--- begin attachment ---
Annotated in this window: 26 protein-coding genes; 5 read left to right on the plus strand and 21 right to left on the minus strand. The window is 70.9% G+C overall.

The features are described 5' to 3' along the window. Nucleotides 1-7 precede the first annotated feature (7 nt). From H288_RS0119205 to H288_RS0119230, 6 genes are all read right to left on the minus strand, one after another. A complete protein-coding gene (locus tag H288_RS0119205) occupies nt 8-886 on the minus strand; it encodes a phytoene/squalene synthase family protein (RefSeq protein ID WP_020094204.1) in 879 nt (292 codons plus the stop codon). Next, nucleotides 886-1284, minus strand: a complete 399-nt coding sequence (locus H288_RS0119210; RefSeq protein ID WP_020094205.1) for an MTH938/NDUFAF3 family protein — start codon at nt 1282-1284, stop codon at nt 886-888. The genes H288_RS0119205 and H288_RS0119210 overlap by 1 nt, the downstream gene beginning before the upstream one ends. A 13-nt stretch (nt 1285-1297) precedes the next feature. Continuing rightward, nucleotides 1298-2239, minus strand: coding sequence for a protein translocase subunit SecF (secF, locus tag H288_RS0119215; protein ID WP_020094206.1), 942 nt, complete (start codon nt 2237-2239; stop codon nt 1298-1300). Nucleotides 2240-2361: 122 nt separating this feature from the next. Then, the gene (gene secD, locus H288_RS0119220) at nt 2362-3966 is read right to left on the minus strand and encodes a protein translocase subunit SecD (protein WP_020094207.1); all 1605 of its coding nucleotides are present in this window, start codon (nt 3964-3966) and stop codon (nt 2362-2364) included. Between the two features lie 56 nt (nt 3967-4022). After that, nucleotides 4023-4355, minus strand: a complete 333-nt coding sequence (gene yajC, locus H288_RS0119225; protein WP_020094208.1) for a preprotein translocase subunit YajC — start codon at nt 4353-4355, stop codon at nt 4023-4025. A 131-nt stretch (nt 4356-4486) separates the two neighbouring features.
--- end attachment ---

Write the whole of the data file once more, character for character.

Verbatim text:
Annotated in this window: 26 protein-coding genes; 5 read left to right on the plus strand and 21 right to left on the minus strand. The window is 70.9% G+C overall.

The features are described 5' to 3' along the window. Nucleotides 1-7 precede the first annotated feature (7 nt). From H288_RS0119205 to H288_RS0119230, 6 genes are all read right to left on the minus strand, one after another. A complete protein-coding gene (locus tag H288_RS0119205) occupies nt 8-886 on the minus strand; it encodes a phytoene/squalene synthase family protein (RefSeq protein ID WP_020094204.1) in 879 nt (292 codons plus the stop codon). Next, nucleotides 886-1284, minus strand: a complete 399-nt coding sequence (locus H288_RS0119210; RefSeq protein ID WP_020094205.1) for an MTH938/NDUFAF3 family protein — start codon at nt 1282-1284, stop codon at nt 886-888. The genes H288_RS0119205 and H288_RS0119210 overlap by 1 nt, the downstream gene beginning before the upstream one ends. A 13-nt stretch (nt 1285-1297) precedes the next feature. Continuing rightward, nucleotides 1298-2239, minus strand: coding sequence for a protein translocase subunit SecF (secF, locus tag H288_RS0119215; protein ID WP_020094206.1), 942 nt, complete (start codon nt 2237-2239; stop codon nt 1298-1300). Nucleotides 2240-2361: 122 nt separating this feature from the next. Then, the gene (gene secD, locus H288_RS0119220) at nt 2362-3966 is read right to left on the minus strand and encodes a protein translocase subunit SecD (protein WP_020094207.1); all 1605 of its coding nucleotides are present in this window, start codon (nt 3964-3966) and stop codon (nt 2362-2364) included. Between the two features lie 56 nt (nt 3967-4022). After that, nucleotides 4023-4355, minus strand: a complete 333-nt coding sequence (gene yajC, locus H288_RS0119225; protein WP_020094208.1) for a preprotein translocase subunit YajC — start codon at nt 4353-4355, stop codon at nt 4023-4025. A 131-nt stretch (nt 4356-4486) separates the two neighbouring features.